Posts Tagged ‘protest culture’


Echoes of a bygone era

August 26, 2009

In late September, Pittsburgh will host a G20 summit to follow up on the April summit in London. The Pittsburgh police department is not messing around with this, as they have apparently requested 4,000 extra police officers from across the country to help keep control around this summit. To put that number in perspective, the entire Pittsburgh police force numbers less than 1,000.

Why the crazy paranoia? While Pittsburgh is obviously a blue-collar town with a strong labor tradition, it’s not like Seattle and located near a hotbed of radical/anarchist activity. Are the powers that be worried that the global economic meltdown is actually enraging people enough that a massive police presence will be needed to keep the peace?

The “protest culture” that the 1999 Seattle WTO Ministerial spawned has not had any relevance in the United States since 9/11 (the 2004 FTAA summit in Miami could have been a prominent exception, but it received scant national attention relative to the scale of the chaos actually happening on the ground). The organizing strategies behind the global justice movement changed to fit a new political reality. “Teamsters and turtles” wasn’t just a chant in the streets, it became a real, if usually uneasy, political coalition working against further expansion of the WTO and even more controversial bilateral and regional agreements.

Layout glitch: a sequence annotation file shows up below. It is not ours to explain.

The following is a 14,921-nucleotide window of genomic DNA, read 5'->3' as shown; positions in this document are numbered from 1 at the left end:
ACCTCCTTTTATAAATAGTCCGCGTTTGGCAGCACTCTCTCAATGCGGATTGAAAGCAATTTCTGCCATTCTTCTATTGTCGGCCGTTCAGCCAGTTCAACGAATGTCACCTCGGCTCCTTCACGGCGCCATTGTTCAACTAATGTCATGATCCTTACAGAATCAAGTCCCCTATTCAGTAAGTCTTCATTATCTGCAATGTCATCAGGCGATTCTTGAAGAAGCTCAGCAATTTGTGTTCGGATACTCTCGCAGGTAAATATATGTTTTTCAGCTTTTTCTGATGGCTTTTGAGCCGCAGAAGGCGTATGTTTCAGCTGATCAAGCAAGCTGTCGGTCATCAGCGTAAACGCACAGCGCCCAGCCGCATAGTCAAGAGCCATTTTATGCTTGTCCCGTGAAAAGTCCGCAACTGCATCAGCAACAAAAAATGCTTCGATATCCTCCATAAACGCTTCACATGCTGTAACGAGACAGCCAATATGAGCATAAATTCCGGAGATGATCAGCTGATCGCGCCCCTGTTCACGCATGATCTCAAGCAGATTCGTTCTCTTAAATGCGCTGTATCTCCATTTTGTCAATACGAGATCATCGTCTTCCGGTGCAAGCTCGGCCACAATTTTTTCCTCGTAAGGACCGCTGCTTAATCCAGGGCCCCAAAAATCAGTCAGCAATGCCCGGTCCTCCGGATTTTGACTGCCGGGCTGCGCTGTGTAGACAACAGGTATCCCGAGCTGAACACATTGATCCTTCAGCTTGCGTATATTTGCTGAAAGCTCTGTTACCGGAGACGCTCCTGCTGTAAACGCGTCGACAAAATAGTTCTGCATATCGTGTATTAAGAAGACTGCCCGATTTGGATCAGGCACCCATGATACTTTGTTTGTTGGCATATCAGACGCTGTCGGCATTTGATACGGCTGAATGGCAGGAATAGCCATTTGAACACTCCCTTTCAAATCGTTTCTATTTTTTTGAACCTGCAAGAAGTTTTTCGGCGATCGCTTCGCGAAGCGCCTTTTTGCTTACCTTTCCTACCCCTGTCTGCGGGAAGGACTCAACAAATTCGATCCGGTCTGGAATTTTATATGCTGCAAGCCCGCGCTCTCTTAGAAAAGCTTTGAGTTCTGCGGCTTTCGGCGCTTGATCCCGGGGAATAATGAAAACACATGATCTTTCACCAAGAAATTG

But if people are really on the brink of taking the streets en masse once again, I can’t say I think this is a bad thing. I’ve long thought that there has been far too little outrage in the United States about the global economic crisis. I don’t expect Pittsburgh to be another Seattle in the sense of educating a whole new generation of activists (not even close), but any signs of life on the streets would be welcome.

(An interesting aside: according to that Times article linked above, Seattle’s chief of police during the 1999 protests regrets ordering the use of tear gas, saying it “set the tone of conflict for the rest of the week.”)

Flying Whale